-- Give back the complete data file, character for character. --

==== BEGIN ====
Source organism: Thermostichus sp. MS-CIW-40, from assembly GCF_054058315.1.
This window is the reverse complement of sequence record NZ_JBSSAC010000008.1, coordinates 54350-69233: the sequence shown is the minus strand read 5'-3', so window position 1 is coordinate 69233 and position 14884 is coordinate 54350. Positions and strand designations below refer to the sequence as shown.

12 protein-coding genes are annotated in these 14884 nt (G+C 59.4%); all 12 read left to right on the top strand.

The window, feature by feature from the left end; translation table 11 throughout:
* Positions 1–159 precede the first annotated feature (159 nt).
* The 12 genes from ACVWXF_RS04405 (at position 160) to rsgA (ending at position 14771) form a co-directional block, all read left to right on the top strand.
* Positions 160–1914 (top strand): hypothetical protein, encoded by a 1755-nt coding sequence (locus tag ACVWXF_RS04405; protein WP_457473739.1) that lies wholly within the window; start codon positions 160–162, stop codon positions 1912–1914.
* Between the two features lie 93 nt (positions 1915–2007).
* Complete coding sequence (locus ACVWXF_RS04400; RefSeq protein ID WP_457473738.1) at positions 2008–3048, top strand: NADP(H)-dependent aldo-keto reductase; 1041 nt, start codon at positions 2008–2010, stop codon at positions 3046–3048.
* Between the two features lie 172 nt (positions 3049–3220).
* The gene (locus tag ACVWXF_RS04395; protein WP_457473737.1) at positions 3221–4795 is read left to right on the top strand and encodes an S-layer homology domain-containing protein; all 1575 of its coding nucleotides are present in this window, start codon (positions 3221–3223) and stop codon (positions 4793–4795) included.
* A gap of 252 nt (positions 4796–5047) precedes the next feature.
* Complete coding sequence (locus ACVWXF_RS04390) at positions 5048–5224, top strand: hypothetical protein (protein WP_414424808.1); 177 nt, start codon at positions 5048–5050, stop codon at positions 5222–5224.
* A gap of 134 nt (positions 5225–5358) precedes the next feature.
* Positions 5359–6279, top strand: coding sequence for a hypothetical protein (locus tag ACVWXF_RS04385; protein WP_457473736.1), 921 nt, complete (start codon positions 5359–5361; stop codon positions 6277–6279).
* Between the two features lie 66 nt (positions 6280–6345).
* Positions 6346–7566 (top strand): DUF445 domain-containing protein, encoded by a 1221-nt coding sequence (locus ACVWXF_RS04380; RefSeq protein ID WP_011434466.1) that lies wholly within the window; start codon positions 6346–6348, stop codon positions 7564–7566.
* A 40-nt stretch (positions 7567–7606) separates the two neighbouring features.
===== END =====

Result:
Source organism: Thermostichus sp. MS-CIW-40, from assembly GCF_054058315.1.
This window is the reverse complement of sequence record NZ_JBSSAC010000008.1, coordinates 54350-69233: the sequence shown is the minus strand read 5'-3', so window position 1 is coordinate 69233 and position 14884 is coordinate 54350. Positions and strand designations below refer to the sequence as shown.

12 protein-coding genes are annotated in these 14884 nt (G+C 59.4%); all 12 read left to right on the top strand.

The window, feature by feature from the left end; translation table 11 throughout:
* Positions 1–159 precede the first annotated feature (159 nt).
* The 12 genes from ACVWXF_RS04405 (at position 160) to rsgA (ending at position 14771) form a co-directional block, all read left to right on the top strand.
* Positions 160–1914 (top strand): hypothetical protein, encoded by a 1755-nt coding sequence (locus tag ACVWXF_RS04405; protein WP_457473739.1) that lies wholly within the window; start codon positions 160–162, stop codon positions 1912–1914.
* Between the two features lie 93 nt (positions 1915–2007).
* Complete coding sequence (locus ACVWXF_RS04400; RefSeq protein ID WP_457473738.1) at positions 2008–3048, top strand: NADP(H)-dependent aldo-keto reductase; 1041 nt, start codon at positions 2008–2010, stop codon at positions 3046–3048.
* Between the two features lie 172 nt (positions 3049–3220).
* The gene (locus tag ACVWXF_RS04395; protein WP_457473737.1) at positions 3221–4795 is read left to right on the top strand and encodes an S-layer homology domain-containing protein; all 1575 of its coding nucleotides are present in this window, start codon (positions 3221–3223) and stop codon (positions 4793–4795) included.
* A gap of 252 nt (positions 4796–5047) precedes the next feature.
* Complete coding sequence (locus ACVWXF_RS04390) at positions 5048–5224, top strand: hypothetical protein (protein WP_414424808.1); 177 nt, start codon at positions 5048–5050, stop codon at positions 5222–5224.
* A gap of 134 nt (positions 5225–5358) precedes the next feature.
* Positions 5359–6279, top strand: coding sequence for a hypothetical protein (locus tag ACVWXF_RS04385; protein WP_457473736.1), 921 nt, complete (start codon positions 5359–5361; stop codon positions 6277–6279).
* Between the two features lie 66 nt (positions 6280–6345).
* Positions 6346–7566 (top strand): DUF445 domain-containing protein, encoded by a 1221-nt coding sequence (locus ACVWXF_RS04380; RefSeq protein ID WP_011434466.1) that lies wholly within the window; start codon positions 6346–6348, stop codon positions 7564–7566.
* A 40-nt stretch (positions 7567–7606) separates the two neighbouring features.